Seven out of 10 Australians believe agriculture contributes to the national identity. New research conducted for ‘Australian Year of the Farmer’ confirms the important role agriculture plays in what it means to be Australian.
The research found the majority of Australians (71%) believe agriculture contributes to the “Australian way of life” and that it “plays a significant role in what it means to be Australian” (69%).
Australian Year of the Farmer co-founder and managing director Geoff Bell said the results were encouraging but hoped, by the end of 2012, more Australians would realise the contribution of agriculture to the national identity.
“For a country that was said to be built upon the sheep’s back, it’s great to know that the majority of Australians still recognise the importance of the rural sector in defining who we are, where we’ve come from, and where we are headed as a country – but there are also some people who don’t make the connection,” Mr Bell said.
“The research tells us that nearly a third of all Australians do not appreciate the significance of agriculture to our national identity. As a proud Australian who feels passionately about the farming and rural communities, I find this a little bit disappointing.
“That’s why, six years ago, we began planning a Year of the Farmer celebration.
By the end of 2012, we would be thrilled to know that we’ve helped all Australians fall back in love with rural Australia.
“We hope a celebration of this magnitude will encourage Australians to show their appreciation for farmers and their families and to recognise the enormous contribution they make. And not just to the economy, but to Australia’s social fabric – our very way of life.”
Of the 2000 Australians surveyed, young people aged between 16 and 24 were the least likely to associate agriculture with the national identity, with just over half (51%) recognising its contribution to the Australian way of life and a similar amount (53%) recognising its contribution to what it means to be Australian.
Mr Bell said the lack of engagement with rural Australia by youth was a particularly worrying trend that had emerged in recent years.
“It’s no surprise to see that Australian youth find it harder to associate agriculture with the Australian identity as more and more are growing up in metropolitan areas, removed from the iconic rural landscapes and flourishing rural communities in which agriculture has its roots. But if they had a think about it, they’d realise that agriculture is actually all around them,” he said.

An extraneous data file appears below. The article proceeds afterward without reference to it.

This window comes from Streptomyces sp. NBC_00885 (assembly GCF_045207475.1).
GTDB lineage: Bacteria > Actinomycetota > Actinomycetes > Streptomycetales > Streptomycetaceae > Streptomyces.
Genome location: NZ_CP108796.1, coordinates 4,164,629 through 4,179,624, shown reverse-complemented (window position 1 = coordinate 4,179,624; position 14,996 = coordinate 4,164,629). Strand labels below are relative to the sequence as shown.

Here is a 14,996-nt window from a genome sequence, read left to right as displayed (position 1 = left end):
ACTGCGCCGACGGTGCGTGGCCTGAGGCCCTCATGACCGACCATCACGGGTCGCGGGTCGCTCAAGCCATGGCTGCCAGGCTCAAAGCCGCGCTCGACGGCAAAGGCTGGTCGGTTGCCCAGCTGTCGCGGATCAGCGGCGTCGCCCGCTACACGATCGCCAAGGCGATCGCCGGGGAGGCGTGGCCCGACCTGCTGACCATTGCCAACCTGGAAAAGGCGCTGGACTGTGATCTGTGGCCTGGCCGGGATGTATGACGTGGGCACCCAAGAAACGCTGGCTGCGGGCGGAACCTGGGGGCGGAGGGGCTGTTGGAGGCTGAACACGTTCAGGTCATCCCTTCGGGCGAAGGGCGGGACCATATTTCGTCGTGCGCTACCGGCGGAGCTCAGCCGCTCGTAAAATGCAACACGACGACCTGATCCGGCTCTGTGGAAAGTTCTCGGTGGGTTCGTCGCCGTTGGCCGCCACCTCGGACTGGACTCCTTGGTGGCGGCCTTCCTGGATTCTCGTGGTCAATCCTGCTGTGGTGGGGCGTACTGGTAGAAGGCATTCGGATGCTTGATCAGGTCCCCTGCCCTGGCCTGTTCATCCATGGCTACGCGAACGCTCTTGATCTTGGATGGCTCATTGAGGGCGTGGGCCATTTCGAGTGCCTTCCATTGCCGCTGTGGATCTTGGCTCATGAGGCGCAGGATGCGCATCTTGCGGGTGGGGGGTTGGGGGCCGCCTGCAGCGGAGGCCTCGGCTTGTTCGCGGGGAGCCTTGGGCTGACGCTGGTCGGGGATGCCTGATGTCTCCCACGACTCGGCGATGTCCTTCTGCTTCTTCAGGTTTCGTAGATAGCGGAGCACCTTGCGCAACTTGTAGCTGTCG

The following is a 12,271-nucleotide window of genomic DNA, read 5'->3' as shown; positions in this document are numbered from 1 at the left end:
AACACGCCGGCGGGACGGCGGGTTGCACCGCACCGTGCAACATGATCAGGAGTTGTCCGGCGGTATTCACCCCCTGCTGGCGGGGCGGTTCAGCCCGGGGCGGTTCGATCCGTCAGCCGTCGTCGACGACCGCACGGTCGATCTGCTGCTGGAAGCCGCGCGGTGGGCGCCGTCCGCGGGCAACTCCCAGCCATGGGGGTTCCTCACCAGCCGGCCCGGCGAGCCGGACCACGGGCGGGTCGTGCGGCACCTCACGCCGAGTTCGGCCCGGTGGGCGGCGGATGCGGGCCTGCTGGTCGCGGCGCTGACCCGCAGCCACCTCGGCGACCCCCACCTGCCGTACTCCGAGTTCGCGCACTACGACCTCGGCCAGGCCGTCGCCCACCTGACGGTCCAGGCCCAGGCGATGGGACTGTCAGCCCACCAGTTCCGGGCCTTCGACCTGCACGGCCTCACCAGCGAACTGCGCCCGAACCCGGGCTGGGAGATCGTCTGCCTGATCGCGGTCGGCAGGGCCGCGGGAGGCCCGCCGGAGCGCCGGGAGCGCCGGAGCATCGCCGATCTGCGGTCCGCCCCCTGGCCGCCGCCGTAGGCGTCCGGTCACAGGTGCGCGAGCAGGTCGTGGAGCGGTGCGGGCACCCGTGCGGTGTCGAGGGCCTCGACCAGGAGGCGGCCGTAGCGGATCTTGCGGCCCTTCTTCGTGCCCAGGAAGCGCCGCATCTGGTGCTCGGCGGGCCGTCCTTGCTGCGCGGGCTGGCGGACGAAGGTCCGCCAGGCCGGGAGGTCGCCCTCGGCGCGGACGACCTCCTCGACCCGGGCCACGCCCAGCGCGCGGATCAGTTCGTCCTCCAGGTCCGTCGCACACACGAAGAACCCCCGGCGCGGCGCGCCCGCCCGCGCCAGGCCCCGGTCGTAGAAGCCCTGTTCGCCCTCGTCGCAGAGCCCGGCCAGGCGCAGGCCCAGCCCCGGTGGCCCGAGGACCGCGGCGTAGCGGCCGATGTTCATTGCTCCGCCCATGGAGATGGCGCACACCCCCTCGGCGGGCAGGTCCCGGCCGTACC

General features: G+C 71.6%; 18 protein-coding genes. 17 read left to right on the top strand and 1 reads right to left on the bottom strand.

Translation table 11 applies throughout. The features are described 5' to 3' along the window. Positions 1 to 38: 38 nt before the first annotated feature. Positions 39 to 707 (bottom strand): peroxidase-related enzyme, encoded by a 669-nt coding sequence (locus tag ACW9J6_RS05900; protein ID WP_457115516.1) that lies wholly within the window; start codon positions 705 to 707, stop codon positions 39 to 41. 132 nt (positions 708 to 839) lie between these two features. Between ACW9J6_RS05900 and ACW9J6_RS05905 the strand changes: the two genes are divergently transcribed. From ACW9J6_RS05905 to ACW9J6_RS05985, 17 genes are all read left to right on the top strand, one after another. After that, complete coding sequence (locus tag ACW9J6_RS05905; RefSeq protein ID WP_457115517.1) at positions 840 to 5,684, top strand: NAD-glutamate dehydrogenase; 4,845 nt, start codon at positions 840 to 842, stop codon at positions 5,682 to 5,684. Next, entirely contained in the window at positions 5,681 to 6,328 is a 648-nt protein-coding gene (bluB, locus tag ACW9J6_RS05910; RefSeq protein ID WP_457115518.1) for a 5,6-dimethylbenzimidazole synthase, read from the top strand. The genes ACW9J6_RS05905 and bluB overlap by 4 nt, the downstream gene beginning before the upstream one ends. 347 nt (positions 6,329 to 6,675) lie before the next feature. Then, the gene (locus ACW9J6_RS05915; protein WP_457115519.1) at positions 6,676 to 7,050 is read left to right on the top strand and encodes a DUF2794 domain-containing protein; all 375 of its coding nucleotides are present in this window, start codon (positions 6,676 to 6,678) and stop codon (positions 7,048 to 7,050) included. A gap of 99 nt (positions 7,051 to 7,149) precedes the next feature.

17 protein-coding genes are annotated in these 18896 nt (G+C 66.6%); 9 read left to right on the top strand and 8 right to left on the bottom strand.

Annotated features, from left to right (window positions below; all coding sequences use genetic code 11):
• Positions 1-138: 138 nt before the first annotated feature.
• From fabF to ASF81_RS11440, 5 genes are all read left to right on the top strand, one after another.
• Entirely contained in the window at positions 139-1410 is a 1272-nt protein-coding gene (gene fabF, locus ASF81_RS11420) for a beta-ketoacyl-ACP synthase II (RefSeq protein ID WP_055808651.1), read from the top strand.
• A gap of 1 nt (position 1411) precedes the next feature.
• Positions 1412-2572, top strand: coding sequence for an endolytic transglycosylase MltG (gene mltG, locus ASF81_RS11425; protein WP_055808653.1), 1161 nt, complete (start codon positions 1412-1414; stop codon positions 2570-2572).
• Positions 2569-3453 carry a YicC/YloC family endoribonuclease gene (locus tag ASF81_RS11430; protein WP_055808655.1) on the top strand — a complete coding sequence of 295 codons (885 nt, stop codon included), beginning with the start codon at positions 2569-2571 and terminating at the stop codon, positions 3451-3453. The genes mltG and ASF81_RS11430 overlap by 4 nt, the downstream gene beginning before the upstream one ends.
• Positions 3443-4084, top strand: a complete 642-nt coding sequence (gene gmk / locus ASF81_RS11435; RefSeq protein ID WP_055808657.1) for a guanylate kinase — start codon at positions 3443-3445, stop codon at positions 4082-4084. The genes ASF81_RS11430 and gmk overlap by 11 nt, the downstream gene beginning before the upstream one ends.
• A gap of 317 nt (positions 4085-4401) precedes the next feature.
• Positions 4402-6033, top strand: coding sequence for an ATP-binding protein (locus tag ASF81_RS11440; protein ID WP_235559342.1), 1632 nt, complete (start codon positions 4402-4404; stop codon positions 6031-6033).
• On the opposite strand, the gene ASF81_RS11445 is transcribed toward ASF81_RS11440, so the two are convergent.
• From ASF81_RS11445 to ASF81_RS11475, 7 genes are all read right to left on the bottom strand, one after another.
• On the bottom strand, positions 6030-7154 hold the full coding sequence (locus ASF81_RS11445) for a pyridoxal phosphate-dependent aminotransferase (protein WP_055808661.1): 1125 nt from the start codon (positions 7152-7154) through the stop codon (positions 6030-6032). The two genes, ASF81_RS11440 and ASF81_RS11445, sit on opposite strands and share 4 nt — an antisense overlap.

“Every time they buy clothes made from Australian wool or cotton, every time they eat an Australian-grown apple, eat a steak, or go to the takeaway for fish and chips, many hands in the agribusiness chain have helped get it to them – and it doesn’t stop there.
“Of the 1.6 million jobs agribusiness provides, more than half are located in metropolitan Australia, and the contribution of the broader agribusiness sector to the nation’s economy, each year, has been estimated to be in excess of $400 billion,” Mr Bell said.
“We want 2012 to be a landmark celebration of Australian farmers and of agribusiness in general. We want it to be remembered as a turning point at which urban and rural communities were brought closer together. And we want it to be the year that changed the habits of Australians, encouraging them to stop and think about the many farm products that support their lifestyle.
“We need only look at the food and drink we enjoy at that most iconic summer tradition, the Aussie barbecue, to see how fortunate we are that this country boasts such a dynamic and innovative agricultural sector.
“Where would we be without great Aussie-grown produce like steak, chops and chicken skewers, bread made from Australian wheat, and sauce made from Australian tomatoes. And don’t forget the fried onions and the salads full of all manner of fresh Australian-grown vegies.”
“This year, I would ask all Australians to consider what their lives would be like without the many men and women working in agribusiness to bring them the products found every day in shops and supermarkets across the country.”
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